time clock so we see when clocking out that the next days start time has changed?
     
  11. whenIgetthere

    whenIgetthere Well-Known Member

    Where I live, they must give you a full 24 hours notice of any schedule changes. Doing so at the belt meeting in the AM doesn't cut, because that is less than 24 hours. We've already been told to start 30 minutes later on Monday, nothing about Friday, though.
     
  12. DontThrowPackages

    DontThrowPackages Well-Known Member

    This is what a code 43 is for. A driver goes to bed at a certain time in preparation for his scheduled Start time. Might as well not pay couriers between stops.
     
  13. MrFedEx

    MrFedEx Engorged Member

    Correct...Code 43. Many managers will lie and say this isn't a "valid job code". BS. Any time you spend waiting on a late CTV or aircraft is Code 43 time. I truly believe that this will eventually be another class-action because this procedure is so widely used and abused by this God-forsaken, miserably cheap and dishonest organization.
     
  14. hypo hanna

    hypo hanna Well-Known Member

    Bump for the latest weather systems. Saw a broadcast yesterday to call the line.
     
  15. FedExRookie

    FedExRookie Member

    Any sources other than people just saying it's illegal?
     
  16. dezguy

    dezguy Well-Known Member

    Check your State labour code. Here it states you must be given at least 48 hours notice if your shift start or end time has been changed.
     
  17. FedExRookie

    FedExRookie Member

    Where is "here"? I can't find anything online. I only see that they should and the only way to guarantee it is to put it in your contract when you get hired.
     
  18. dezguy

    dezguy Well-Known Member

    Sorry, I'm not giving up my location. If you need help, contact your local labour office.
     
  19. MrFedEx

    MrFedEx Engorged Member

    Just don't do it, and then watch management' reaction, which will be to allow you to start at your regularly scheduled time. Make sure you use a Code 43 on your timecard, and don't let anyone BS you that it' s an "Invalid Code". It isn't your problem that Fred's planes and CTVs are running late...it's his issue. He just doesn't want to pay you because he's a cheap SOB.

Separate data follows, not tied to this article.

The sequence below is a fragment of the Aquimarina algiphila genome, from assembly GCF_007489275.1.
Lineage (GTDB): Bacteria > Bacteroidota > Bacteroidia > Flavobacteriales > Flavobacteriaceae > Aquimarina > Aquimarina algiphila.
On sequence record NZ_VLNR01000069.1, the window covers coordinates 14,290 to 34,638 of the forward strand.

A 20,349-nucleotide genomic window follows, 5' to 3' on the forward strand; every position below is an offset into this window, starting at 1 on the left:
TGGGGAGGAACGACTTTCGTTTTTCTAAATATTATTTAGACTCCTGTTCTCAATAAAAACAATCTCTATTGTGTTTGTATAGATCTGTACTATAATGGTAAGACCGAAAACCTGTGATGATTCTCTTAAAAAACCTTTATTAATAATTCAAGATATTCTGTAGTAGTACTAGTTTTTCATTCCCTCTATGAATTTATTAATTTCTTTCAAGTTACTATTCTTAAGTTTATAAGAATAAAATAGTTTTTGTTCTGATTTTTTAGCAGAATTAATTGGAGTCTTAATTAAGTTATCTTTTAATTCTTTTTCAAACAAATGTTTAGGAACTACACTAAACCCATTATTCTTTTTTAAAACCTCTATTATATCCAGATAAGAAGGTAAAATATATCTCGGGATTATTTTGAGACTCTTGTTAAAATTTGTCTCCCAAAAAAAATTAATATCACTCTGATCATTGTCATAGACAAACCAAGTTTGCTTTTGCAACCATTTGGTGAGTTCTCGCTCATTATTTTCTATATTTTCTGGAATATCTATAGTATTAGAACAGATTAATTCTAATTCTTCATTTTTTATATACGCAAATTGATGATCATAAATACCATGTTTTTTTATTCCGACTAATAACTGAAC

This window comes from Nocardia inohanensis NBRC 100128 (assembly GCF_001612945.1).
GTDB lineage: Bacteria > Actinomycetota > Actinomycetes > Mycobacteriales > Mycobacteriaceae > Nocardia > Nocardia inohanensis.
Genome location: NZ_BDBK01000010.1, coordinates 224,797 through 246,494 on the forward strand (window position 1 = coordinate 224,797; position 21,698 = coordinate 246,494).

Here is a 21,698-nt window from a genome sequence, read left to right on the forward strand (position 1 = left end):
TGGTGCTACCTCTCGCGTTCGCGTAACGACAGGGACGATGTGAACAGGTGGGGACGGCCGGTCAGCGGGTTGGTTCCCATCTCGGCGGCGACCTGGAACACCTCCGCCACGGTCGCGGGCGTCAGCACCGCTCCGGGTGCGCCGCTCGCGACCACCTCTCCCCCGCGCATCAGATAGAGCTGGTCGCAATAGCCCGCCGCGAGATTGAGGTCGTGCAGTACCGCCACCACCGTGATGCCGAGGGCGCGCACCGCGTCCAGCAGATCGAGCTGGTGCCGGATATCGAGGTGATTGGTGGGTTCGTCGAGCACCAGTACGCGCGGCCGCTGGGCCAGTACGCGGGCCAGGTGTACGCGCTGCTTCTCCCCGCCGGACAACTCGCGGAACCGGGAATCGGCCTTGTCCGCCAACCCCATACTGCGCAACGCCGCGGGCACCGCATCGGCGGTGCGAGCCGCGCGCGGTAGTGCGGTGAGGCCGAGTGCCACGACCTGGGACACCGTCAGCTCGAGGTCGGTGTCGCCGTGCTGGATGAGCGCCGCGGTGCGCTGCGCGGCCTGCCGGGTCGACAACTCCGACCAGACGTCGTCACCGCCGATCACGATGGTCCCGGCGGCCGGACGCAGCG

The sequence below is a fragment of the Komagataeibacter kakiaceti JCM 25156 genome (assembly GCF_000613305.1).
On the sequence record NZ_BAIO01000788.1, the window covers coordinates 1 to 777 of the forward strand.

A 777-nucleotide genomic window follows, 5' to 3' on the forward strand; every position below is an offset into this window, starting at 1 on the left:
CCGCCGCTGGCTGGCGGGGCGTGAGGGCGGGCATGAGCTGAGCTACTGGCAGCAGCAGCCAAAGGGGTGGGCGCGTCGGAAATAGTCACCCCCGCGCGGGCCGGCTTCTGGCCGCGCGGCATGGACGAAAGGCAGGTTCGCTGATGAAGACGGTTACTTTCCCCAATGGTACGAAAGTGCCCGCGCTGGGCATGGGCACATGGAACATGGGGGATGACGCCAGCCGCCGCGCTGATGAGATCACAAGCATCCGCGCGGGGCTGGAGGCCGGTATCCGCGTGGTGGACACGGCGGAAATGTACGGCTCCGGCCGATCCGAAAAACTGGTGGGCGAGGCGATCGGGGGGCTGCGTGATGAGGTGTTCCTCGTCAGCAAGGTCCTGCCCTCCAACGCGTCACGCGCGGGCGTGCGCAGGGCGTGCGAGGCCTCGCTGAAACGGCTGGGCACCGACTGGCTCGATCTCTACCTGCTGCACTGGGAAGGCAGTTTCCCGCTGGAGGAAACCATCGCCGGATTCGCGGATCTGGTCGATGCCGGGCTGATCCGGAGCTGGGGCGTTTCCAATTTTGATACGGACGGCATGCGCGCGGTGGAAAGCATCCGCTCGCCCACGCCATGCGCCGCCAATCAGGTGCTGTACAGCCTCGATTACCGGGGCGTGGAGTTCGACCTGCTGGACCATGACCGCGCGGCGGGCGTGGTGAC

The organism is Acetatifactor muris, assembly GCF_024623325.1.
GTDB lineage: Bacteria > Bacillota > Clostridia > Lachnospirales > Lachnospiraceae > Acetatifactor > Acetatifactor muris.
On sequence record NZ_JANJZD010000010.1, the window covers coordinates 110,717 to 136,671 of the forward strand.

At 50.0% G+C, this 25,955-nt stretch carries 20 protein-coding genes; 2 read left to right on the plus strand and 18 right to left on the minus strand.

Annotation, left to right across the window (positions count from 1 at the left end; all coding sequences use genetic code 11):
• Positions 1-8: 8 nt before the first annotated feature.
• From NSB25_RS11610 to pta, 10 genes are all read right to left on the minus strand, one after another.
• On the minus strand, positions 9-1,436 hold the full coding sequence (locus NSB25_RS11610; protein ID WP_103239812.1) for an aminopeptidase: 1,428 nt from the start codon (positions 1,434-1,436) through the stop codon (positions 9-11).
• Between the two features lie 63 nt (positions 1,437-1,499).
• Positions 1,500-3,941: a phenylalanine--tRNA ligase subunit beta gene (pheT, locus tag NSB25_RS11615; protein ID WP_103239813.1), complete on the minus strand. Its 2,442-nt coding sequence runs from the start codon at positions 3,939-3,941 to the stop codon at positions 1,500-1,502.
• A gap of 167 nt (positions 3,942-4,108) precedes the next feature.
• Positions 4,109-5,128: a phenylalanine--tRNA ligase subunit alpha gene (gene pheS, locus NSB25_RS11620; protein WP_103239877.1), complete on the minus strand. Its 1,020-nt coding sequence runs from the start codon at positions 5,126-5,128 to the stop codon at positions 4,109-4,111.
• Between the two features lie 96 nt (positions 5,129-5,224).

20. hypo hanna

    hypo hanna Well-Known Member

    There are some variables from state to state but here is the federal take on it from the US dept of labor http://www.dol.gov/whd/regs/compliance/whdfs22.pdf

    Waiting Time: Whether waiting time is hours worked under the Act depends upon the particular circumstances. Generally, the facts may show that the employee was engaged to wait (which is work time) or the facts may show that the employee was waiting to be engaged (which is not work time). For example, a secretary who reads a book while waiting for dictation or a fireman who plays checkers while waiting for an alarm is working during such periods of inactivity. These employees have been "engaged to wait."

    On-Call Time: An employee who is required to remain on call on the employer's premises is working while "on call." An employee who is required to remain on call at home, or who is allowed to leave a message where he/she can be reached, is not working (in most cases) while on call. Additional constraints on the employee's freedom could require this time to be compensated.